Salik has no immediate plans to expand the number of gates in Dubai, its chairman has said.
The company — which is exclusively authorised to operate, manage and develop the traffic toll system in Dubai — runs eight toll gates in the emirate and will be in control of any new gates through a 49-year concession agreement.
On Tuesday, the Dubai government announced plans to sell a 20 per cent stake in Salik through an initial public offering as it looks to boost the size of its capital markets.
There had been speculation on social media in recent days over potential plans to add further gates along key arteries such as the E311 after people noticed the IPO being advertised on road signs.
According to new agency Wam, Salik chairman Mattar Al Tayer said that any decision to expand the road toll system or add further gates will depend on the outcomes of the transport strategy being constantly revised by Dubai's Roads and Transport Authority.
Existing toll gates in Dubai can be removed or modified subject to a decree by the chairman of the Dubai Executive Council.
New toll gates can also be added subject to the council’s approval, once the Roads and Transport Authority conducts a “comprehensive traffic study in co-ordination with Salik”, Ibrahim Al Haddad, Salik's chief executive, told The National in an interview on Tuesday.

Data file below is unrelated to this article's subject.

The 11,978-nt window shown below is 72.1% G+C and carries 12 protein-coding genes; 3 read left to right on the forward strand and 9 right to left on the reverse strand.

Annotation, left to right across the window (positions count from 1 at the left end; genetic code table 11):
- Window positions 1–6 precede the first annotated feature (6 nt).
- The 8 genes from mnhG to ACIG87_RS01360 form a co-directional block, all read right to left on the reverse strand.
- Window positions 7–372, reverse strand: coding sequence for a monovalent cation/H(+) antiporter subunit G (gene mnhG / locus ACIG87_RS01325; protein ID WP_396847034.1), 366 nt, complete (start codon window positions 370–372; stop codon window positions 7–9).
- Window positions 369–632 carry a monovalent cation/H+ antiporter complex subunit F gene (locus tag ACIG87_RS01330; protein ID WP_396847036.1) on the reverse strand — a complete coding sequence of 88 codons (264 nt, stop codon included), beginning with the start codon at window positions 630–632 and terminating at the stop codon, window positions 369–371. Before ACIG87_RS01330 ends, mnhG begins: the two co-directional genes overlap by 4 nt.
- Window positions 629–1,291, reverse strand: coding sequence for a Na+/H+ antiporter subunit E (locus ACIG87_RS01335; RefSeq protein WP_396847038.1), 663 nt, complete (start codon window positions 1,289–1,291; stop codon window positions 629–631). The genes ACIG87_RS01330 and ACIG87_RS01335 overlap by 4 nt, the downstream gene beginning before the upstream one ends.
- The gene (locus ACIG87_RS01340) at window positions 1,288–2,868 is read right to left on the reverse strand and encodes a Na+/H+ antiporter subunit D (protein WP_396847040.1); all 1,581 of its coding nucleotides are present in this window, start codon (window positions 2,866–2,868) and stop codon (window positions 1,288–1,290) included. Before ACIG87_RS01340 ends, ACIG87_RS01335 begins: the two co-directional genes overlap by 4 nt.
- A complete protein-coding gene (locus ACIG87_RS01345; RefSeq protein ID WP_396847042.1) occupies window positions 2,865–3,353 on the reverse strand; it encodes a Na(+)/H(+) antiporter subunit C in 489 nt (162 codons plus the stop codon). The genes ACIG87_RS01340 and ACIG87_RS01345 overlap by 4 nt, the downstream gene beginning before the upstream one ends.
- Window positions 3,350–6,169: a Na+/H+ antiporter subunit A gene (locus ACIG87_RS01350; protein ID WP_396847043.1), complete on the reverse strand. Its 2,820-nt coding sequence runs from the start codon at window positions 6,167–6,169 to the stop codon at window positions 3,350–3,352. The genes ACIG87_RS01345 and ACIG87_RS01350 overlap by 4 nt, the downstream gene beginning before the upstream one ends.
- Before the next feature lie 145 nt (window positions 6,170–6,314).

“Today we have an opportunity to add a gate because of traffic needs and we have provided alternatives … the plan from an engineering standpoint is ready,” Mr Al Haddad said.
“The timing to add a new gate will be subject to final approval.”
Long lead-in time
In its IPO prospectus, Salik says there is normally a long lead-in time before any new gate is opened.
“A new gate typically takes approximately nine to 10 months from conception to become operational, and new gates are typically announced three to six months prior to operation,” it said.
The prospectus said there are plans to “strategically expand the network of toll gates to cover high-traffic routes while optimising the traffic flow”.
“With eight gates built in a span of 11 years, the directors believe that the Salik Tolling Business has demonstrated its ability to meet the government’s traffic management goals whilst offering Dubai motorists a seamless mobility experience,” it said.
“Additionally, the creation of five interconnected urban centres in Dubai (as per the 2040 Urban Master Plan) to meet the needs of Dubai’s fast-growing population will create traffic on new roads, and historically, new gates were added in line with population growth.”
Salik said it will provide the RTA with up-to-date insights on traffic flow within Dubai to help the transport authority with any decisions regarding “new gate additions designed to optimise traffic flow within Dubai’s main traffic arteries”.
The emirate's population is forecast to grow more than 70 per cent growth between 2020 and 2040.
A total of 481 million journeys through Salik’s gates were registered last year.
Future growth plans for the business could include Salik introducing dynamic pricing at its toll gates — higher toll fees for specific lanes or during peak hours — which would increase revenue and reduce congestion, its prospectus said.